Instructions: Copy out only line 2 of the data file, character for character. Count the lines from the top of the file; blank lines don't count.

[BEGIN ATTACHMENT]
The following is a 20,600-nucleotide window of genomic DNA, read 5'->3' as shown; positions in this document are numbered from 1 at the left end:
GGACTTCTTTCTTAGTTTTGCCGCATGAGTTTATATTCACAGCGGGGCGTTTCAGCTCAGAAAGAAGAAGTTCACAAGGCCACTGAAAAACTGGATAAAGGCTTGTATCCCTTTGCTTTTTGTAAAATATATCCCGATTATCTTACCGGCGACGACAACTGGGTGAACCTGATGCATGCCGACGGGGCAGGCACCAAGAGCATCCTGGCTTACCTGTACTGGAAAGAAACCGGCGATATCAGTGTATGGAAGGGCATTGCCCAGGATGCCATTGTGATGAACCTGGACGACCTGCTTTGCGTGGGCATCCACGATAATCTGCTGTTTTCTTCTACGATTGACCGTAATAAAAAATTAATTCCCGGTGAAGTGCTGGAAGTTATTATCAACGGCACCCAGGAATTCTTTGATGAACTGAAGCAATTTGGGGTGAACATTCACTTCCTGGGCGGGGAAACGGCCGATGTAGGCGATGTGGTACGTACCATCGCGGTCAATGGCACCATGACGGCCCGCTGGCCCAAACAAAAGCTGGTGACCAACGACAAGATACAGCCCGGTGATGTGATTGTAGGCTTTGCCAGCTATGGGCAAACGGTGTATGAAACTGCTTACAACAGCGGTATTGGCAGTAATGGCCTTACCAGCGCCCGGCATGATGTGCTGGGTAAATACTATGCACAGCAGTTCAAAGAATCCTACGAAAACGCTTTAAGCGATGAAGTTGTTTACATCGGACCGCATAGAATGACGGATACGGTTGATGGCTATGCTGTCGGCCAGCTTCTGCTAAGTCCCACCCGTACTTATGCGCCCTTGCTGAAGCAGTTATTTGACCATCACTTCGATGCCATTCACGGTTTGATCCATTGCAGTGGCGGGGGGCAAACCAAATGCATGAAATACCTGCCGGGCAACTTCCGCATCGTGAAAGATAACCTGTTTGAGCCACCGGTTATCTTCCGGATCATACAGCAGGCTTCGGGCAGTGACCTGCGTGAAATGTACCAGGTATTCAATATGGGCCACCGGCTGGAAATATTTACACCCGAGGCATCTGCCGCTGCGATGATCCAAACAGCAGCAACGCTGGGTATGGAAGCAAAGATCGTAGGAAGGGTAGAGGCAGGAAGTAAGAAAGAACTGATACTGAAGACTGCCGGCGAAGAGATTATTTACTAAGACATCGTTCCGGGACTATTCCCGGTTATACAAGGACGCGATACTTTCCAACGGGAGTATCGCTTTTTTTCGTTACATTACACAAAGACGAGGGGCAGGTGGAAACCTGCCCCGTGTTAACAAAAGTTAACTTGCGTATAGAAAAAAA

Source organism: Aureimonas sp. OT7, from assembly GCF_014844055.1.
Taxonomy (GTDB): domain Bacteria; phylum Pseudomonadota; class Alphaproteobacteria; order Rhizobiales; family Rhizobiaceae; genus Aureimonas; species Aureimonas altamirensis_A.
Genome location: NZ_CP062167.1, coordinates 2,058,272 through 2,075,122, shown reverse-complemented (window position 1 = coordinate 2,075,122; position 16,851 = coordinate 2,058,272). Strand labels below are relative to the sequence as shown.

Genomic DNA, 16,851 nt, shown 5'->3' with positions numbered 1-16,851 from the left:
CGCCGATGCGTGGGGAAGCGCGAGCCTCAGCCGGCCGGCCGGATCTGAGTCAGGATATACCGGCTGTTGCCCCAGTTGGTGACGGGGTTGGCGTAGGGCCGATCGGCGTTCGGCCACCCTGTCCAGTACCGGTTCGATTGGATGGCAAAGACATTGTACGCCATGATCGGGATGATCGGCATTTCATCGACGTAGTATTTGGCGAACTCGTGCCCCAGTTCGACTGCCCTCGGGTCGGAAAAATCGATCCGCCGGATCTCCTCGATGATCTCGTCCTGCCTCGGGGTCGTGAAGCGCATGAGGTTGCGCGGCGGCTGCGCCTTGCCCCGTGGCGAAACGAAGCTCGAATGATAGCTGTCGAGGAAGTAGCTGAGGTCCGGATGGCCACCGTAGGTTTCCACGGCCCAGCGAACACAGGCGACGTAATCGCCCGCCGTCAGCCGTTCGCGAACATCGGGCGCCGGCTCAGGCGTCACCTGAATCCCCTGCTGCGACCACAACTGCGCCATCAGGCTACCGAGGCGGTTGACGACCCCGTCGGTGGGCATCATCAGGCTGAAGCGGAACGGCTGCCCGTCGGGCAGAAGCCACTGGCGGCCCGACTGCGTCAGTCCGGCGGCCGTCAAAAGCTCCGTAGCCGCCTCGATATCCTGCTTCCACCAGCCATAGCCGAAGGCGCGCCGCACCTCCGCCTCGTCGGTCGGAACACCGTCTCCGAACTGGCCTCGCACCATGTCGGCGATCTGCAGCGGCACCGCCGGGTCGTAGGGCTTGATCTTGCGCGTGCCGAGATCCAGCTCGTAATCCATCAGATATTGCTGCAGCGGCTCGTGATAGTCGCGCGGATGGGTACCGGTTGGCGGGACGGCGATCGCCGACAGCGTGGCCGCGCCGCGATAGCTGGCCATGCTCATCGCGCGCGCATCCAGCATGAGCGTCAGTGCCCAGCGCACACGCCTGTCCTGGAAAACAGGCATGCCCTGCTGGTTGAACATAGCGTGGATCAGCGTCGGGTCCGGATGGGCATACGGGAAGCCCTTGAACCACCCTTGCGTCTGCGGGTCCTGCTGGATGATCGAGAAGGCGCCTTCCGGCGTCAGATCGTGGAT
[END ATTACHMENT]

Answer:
GGACTTCTTTCTTAGTTTTGCCGCATGAGTTTATATTCACAGCGGGGCGTTTCAGCTCAGAAAGAAGAAGTTCACAAGGCCACTGAAAAACTGGATAAAGGCTTGTATCCCTTTGCTTTTTGTAAAATATATCCCGATTATCTTACCGGCGACGACAACTGGGTGAACCTGATGCATGCCGACGGGGCAGGCACCAAGAGCATCCTGGCTTACCTGTACTGGAAAGAAACCGGCGATATCAGTGTATGGAAGGGCATTGCCCAGGATGCCATTGTGATGAACCTGGACGACCTGCTTTGCGTGGGCATCCACGATAATCTGCTGTTTTCTTCTACGATTGACCGTAATAAAAAATTAATTCCCGGTGAAGTGCTGGAAGTTATTATCAACGGCACCCAGGAATTCTTTGATGAACTGAAGCAATTTGGGGTGAACATTCACTTCCTGGGCGGGGAAACGGCCGATGTAGGCGATGTGGTACGTACCATCGCGGTCAATGGCACCATGACGGCCCGCTGGCCCAAACAAAAGCTGGTGACCAACGACAAGATACAGCCCGGTGATGTGATTGTAGGCTTTGCCAGCTATGGGCAAACGGTGTATGAAACTGCTTACAACAGCGGTATTGGCAGTAATGGCCTTACCAGCGCCCGGCATGATGTGCTGGGTAAATACTATGCACAGCAGTTCAAAGAATCCTACGAAAACGCTTTAAGCGATGAAGTTGTTTACATCGGACCGCATAGAATGACGGATACGGTTGATGGCTATGCTGTCGGCCAGCTTCTGCTAAGTCCCACCCGTACTTATGCGCCCTTGCTGAAGCAGTTATTTGACCATCACTTCGATGCCATTCACGGTTTGATCCATTGCAGTGGCGGGGGGCAAACCAAATGCATGAAATACCTGCCGGGCAACTTCCGCATCGTGAAAGATAACCTGTTTGAGCCACCGGTTATCTTCCGGATCATACAGCAGGCTTCGGGCAGTGACCTGCGTGAAATGTACCAGGTATTCAATATGGGCCACCGGCTGGAAATATTTACACCCGAGGCATCTGCCGCTGCGATGATCCAAACAGCAGCAACGCTGGGTATGGAAGCAAAGATCGTAGGAAGGGTAGAGGCAGGAAGTAAGAAAGAACTGATACTGAAGACTGCCGGCGAAGAGATTATTTACTAAGACATCGTTCCGGGACTATTCCCGGTTATACAAGGACGCGATACTTTCCAACGGGAGTATCGCTTTTTTTCGTTACATTACACAAAGACGAGGGGCAGGTGGAAACCTGCCCCGTGTTAACAAAAGTTAACTTGCGTATAGAAAAAAA